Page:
Paddle safety equipment

This page outlines the minimum safety equipment requirements for non-motorised kayaks, canoes and rowing boats operating both under and over 2nm from shore, as well as other safety equipment we highly recommend you carry.

Mandatory safety equipment <2nm from shore

This is the minimum safety equipment required when operating non-motorised paddle craft less than 2nm from shore.

Lifejackets

When operating non-motorised canoes, kayaks, row boats or surf skis you are required by law to wear:

  • A Type 1, 2 or 3 (Level 100+, Level 50 or level 50S) lifejacket at all times when the vessel is underway on any waterway. 

When operating non-motorised stand up paddle boards you must wear:

  • A Type 1, 2 or 3 (Level 100+, Level 50 or level 50S) lifejacket at all times when the vessel is underway when more than 400m from the shore of any waterway.

Bilge pump or bailer

When operating non-motorised canoes, kayaks, row boats or surf skis you are required by law to carry either:

  • An electric or manual bilge pumping system (if vessel has covered bilge or closed underfloor compartments other than air tight void spaces)
  • A bailer or sponge (if no electric or manual bilge pumping system).

Recommended additional safety equipment for all paddlers

While not required by law, we strongly recommend paddlers invest in - and learn how to use - the following safety equipment.

Paddle leash 

Paddle leashA paddle leash will keep your paddle nearby and acting as a sea anchor while you right your craft and get back in.

Paddle float

Inflatable paddle floats are low-cost, lightweight and can greatly assist in self rescue. It slips onto one end of your paddle and is then inflated. Once the float is inflated, the other end of the paddle is slid under your deck grab lines and the paddle float acts as an outrigger, stabilising the kayak while you climb back in and then bail out water. 

Here's a great step-by-step animated guide, but it's always best to attend a professional training course.

Image of a man using a paddle float 

Personal locator beacon

Personal Locator Beacons (PLB) may be carried instead of EPIRBs if you are paddling less that 2nm from shore. To be found more quickly be sure to select a beacon that has GPS as well. And make sure you know how to use them - the AMSA website has some great information.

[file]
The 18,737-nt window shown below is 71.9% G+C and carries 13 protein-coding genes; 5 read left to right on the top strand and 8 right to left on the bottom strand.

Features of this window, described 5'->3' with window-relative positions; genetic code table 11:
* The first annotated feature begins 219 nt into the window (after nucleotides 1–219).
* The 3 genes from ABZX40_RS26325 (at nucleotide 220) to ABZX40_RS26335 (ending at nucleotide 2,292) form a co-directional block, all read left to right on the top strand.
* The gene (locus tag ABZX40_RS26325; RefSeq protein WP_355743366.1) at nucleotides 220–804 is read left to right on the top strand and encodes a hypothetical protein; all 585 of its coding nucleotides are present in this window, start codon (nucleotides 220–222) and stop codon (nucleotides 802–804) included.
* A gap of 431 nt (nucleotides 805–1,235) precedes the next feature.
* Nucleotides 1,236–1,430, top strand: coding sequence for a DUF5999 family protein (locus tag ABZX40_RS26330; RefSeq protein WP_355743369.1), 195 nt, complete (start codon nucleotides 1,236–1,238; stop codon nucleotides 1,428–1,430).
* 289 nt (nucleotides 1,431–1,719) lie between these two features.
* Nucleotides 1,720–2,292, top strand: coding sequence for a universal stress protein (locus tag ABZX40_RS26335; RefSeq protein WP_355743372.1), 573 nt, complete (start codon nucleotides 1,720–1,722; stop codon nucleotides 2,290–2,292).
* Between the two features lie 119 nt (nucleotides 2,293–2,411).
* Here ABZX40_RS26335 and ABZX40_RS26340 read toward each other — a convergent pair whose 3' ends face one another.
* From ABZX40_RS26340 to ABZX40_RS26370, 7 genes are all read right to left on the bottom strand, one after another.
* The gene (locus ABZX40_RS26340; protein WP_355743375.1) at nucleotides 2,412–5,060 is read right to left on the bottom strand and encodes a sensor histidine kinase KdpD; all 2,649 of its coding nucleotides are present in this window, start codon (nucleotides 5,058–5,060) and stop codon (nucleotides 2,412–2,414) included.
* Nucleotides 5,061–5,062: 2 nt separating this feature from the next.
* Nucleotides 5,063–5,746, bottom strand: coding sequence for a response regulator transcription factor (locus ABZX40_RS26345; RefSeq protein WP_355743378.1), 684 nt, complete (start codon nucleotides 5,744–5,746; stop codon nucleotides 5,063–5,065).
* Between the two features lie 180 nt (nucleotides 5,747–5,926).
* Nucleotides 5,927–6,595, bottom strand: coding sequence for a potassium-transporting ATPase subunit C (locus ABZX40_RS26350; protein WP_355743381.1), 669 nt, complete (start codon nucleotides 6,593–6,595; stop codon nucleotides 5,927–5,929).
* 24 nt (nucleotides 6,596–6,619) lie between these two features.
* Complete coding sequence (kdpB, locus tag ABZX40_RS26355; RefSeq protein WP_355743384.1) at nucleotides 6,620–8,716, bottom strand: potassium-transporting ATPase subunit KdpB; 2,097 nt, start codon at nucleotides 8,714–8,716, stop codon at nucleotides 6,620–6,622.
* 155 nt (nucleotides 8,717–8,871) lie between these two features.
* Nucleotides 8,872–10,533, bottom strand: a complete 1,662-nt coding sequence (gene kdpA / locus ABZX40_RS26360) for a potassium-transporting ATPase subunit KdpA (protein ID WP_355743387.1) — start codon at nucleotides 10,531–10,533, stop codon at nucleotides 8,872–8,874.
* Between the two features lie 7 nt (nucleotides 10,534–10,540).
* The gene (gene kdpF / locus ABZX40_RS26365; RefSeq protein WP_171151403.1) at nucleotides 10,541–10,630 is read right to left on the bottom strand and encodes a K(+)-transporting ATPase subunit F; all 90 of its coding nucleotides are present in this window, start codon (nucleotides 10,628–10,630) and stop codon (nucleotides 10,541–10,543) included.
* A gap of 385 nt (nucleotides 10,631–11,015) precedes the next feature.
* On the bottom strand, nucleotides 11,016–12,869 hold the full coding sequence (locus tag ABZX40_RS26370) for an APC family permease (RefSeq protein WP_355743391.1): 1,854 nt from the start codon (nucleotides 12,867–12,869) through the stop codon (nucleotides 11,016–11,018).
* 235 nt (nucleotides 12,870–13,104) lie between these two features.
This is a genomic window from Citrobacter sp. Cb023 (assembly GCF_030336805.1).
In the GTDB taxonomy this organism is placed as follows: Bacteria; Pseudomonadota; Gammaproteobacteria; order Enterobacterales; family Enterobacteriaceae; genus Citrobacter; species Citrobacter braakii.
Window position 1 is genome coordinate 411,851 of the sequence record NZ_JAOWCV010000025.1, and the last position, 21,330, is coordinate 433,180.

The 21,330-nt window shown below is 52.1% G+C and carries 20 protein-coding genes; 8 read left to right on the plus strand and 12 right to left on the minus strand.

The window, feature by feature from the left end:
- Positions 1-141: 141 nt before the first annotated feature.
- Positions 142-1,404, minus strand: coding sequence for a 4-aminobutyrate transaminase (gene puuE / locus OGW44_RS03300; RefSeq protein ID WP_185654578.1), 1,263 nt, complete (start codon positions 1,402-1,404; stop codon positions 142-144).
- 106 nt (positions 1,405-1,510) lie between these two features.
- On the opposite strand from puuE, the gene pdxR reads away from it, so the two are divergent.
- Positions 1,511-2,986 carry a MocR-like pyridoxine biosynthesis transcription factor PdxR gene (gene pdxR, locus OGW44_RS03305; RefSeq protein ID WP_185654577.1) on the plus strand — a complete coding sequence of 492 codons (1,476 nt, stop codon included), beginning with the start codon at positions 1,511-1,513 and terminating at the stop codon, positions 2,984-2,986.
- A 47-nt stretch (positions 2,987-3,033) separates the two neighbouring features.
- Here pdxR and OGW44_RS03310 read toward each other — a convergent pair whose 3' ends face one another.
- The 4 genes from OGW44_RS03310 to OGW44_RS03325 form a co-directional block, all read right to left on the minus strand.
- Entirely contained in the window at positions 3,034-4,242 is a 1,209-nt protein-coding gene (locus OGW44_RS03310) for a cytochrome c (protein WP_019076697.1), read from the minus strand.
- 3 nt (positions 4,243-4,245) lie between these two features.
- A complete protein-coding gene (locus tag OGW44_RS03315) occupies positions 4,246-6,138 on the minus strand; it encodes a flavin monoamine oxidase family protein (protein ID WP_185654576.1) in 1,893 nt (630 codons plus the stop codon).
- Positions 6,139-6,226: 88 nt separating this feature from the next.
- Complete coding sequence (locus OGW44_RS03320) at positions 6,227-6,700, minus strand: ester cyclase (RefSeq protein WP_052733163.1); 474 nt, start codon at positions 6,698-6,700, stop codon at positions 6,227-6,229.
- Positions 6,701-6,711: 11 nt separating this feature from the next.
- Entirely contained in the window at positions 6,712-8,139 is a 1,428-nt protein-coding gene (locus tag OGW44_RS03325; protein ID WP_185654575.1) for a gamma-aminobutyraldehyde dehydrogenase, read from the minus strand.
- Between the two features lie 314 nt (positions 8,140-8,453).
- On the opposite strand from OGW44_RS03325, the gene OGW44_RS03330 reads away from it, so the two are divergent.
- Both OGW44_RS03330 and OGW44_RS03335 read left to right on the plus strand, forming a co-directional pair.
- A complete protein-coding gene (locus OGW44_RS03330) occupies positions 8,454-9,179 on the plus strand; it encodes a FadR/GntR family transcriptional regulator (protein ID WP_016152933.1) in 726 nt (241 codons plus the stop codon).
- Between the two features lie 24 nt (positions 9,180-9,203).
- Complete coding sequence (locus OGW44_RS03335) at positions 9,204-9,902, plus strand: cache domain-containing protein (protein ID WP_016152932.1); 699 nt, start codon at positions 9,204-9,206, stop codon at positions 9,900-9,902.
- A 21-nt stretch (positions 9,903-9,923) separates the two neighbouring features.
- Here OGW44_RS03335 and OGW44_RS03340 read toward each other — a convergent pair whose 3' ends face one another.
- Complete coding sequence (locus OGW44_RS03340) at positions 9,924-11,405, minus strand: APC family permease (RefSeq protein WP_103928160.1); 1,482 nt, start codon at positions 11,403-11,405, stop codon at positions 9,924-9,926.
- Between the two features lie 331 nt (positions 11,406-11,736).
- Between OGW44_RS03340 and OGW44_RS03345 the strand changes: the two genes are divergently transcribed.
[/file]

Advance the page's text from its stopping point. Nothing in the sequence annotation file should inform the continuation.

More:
Photo of a kayaker wearing a PLB 

Suitable clothing

Clothing is one of the key considerations when going paddling - you must get this right in order to enjoy kayak safely and make the most of your day paddle. Never wear cotton. Not even jocks or socks! When it gets wet, cotton doesn't dry and remains cold and heavy! 

The Golden Rules when it comes to paddling clothes are that they:

  • Stay warm when wet and dry quickly
  • Block wind, sun, rain and sea spray!
  • Protect from rocks, barnacles, oysters, sandflies and mosquitoes
  • Are highly visible and reflective - you want to be seen by other water users day and night!

The East Coast Kayaks website has some great information on what to wear when kayaking in Victoria.

Photo of a man kayak fishing

Additional mandatory safety equipment >2nm from shore

This is the minimum additional safety equipment required when operating non-motorised paddle craft more than 2nm from shore.

Torch

Must be waterproof and buoyant.

Spare oars

One pair of spare oars or paddles with rowlocks.

Two hand held orange smoke signals

These can be seen for up to 4km (10km by aircraft). They should be used in daylight to pinpoint your position. They must comply with Australian Standard AS 2092 "Pyrotechnic marine distress flares and signals for pleasure craft". The In an emergency section of our website has information on how to use distress flares.

Two hand held red distress flares

These have a visibility range of 10km, are designed for use at night but can also be seen during the day. They must comply with Australian Standard AS 2092 "Pyrotechnic marine distress flares and signals for pleasure craft". The In an emergency section of our website has information on how to use distress flares.

EPIRB

406M Hz EPIRBS only. Must be registered with Australian Maritime Safety Authority and comply with Australian and New Zealand standards. The In an emergency section of our website has information on using distress beacons.

Compass

A magnetic compass is the most important piece of direction finding equipment a master can have, particularly in bad visibility or out of sight of land. Electronic equipment such as a GPS and battery operated hand held devices are useful supplements but can fail when electrical power runs low.